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treated as singular or plural The headquarters of a military commander.
- ‘The dismantling of the financial apparatus has coincided with an inquiry by the organisation's general headquarters into skimming by a small number of activists in the Republic.’
- ‘The air force started ‘rain-making’ missions in 1951, having dispatched 199 aircraft sorties for the purpose to date, according to information provided by air force general headquarters.’
- ‘As soon as I arrived in Canton by plane, I visited general headquarters, but unfortunately the Lieutenant General was out.’
- ‘The report blames the air force general headquarters for failing to manage the use of houses assigned as living quarters for high-ranking air force officers.’
- ‘In the fall of 1941, he took his corps to the general headquarters maneuvers in the Carolinas, which proved a crucial testing ground for the rapidly approaching war.’
- ‘He was given life imprisonment because he passed on a piece of classified information to a retired officer who was his former colleague at the navy's general headquarters.’
- ‘Placing military advisers with the rank of major or lieutenant colonel at the Colombian Army's general headquarters is the next step.’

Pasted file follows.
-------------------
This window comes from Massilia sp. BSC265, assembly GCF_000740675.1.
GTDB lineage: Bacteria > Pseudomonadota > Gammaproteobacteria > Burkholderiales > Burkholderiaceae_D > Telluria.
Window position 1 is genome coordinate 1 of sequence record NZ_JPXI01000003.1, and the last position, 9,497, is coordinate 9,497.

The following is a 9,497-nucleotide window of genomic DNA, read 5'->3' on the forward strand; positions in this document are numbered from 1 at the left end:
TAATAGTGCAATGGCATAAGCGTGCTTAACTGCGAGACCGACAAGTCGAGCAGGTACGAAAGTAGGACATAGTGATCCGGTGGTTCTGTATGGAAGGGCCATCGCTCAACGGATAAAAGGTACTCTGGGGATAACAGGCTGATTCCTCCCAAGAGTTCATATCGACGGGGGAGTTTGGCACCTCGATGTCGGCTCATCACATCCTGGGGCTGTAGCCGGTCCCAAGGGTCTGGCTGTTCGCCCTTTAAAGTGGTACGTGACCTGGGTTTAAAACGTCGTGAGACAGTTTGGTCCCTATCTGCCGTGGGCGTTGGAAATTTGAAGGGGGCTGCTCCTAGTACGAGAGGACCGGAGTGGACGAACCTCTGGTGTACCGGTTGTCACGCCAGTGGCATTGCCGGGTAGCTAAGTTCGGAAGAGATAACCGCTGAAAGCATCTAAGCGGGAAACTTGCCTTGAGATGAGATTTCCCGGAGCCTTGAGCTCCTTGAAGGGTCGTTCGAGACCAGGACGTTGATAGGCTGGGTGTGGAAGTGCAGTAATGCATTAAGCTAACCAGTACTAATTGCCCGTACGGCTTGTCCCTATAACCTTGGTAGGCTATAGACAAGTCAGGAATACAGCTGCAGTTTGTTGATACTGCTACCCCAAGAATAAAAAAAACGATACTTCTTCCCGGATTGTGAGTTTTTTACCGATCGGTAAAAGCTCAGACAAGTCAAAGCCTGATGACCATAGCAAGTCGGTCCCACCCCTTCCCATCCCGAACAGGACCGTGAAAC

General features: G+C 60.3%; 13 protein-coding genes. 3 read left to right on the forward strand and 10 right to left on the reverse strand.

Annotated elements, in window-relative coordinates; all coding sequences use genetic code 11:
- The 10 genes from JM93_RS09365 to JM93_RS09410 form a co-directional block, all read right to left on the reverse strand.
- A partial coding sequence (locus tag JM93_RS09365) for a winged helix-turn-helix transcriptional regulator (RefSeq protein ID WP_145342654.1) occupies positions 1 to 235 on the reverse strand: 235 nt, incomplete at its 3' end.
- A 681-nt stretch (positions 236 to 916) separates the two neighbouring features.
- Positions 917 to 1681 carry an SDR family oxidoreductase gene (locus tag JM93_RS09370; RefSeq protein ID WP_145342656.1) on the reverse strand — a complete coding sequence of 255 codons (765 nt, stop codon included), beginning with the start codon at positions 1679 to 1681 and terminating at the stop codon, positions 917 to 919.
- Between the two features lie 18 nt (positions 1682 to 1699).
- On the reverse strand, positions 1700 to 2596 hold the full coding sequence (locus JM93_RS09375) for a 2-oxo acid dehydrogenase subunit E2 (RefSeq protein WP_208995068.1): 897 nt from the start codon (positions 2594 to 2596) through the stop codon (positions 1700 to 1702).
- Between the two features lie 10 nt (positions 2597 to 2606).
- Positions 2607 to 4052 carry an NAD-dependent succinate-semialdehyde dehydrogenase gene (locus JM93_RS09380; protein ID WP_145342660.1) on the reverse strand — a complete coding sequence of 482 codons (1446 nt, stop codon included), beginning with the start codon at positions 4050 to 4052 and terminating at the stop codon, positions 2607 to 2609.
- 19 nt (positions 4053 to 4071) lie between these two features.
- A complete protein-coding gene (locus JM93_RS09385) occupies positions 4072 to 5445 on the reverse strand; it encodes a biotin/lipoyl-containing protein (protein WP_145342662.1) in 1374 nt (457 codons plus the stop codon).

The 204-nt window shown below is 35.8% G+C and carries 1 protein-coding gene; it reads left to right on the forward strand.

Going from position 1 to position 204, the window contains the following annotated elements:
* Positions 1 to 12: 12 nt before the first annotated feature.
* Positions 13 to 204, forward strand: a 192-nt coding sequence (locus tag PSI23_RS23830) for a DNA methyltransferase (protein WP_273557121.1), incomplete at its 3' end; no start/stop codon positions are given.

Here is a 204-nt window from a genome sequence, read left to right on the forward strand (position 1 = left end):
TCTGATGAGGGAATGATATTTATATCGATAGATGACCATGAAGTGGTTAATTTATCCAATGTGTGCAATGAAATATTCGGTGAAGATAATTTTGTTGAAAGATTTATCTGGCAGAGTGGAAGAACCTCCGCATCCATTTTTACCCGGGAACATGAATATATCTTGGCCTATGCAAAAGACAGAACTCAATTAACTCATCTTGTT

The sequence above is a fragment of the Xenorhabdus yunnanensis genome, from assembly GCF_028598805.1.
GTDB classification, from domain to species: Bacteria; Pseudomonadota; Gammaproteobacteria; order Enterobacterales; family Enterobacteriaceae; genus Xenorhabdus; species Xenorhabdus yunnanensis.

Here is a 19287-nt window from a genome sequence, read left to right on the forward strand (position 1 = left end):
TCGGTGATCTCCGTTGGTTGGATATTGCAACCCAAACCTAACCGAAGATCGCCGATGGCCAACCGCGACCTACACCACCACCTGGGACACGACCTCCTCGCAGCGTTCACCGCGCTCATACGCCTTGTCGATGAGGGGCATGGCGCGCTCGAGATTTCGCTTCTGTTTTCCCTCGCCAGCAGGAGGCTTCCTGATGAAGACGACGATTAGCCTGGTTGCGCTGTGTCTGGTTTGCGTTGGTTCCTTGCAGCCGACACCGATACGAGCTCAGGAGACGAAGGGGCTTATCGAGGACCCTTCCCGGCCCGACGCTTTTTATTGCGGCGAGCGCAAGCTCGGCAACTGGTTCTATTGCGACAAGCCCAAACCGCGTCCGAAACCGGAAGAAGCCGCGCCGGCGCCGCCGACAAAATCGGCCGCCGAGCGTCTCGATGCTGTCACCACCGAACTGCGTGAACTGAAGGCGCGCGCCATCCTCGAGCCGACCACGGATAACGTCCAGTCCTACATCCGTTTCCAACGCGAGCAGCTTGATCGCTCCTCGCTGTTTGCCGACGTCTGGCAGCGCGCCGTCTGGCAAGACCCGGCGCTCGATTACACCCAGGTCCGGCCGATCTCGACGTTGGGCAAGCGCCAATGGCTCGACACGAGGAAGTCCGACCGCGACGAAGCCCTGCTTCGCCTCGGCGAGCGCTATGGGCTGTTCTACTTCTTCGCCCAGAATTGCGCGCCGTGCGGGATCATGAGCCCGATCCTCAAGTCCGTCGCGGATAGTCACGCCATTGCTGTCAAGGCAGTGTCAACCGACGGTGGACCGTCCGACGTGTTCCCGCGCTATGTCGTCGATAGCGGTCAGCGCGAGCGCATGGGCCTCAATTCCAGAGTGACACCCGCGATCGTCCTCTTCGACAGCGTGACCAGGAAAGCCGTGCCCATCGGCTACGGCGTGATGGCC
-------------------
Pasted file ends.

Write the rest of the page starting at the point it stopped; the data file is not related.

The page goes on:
- ‘A senior official serving with the navy general headquarters acknowledged that the Knox-class frigates are not in good condition but denied that the ships have become ‘beached wrecks.’’
- ‘I cannot see the point why here, at the [armed forces] general headquarters, there's so many staff cars.’
- ‘The combat flight training capacity has been expanded three-fold due to the enhancement of the capabilities of the service's air combat maneuvering instrumentation system, air force general headquarters said in a written report.’
- ‘Over the past five decades, there has been a total of 522 aircraft crashes, an average of 10 each year, according to statistics provided by the air force general headquarters.’
- ‘As he left the army general headquarters after lunching with the top brass, Lee was saluted and hailed by over 1,000 troops and honor guards who sang a military farewell song while lining up along the two sides of the road.’
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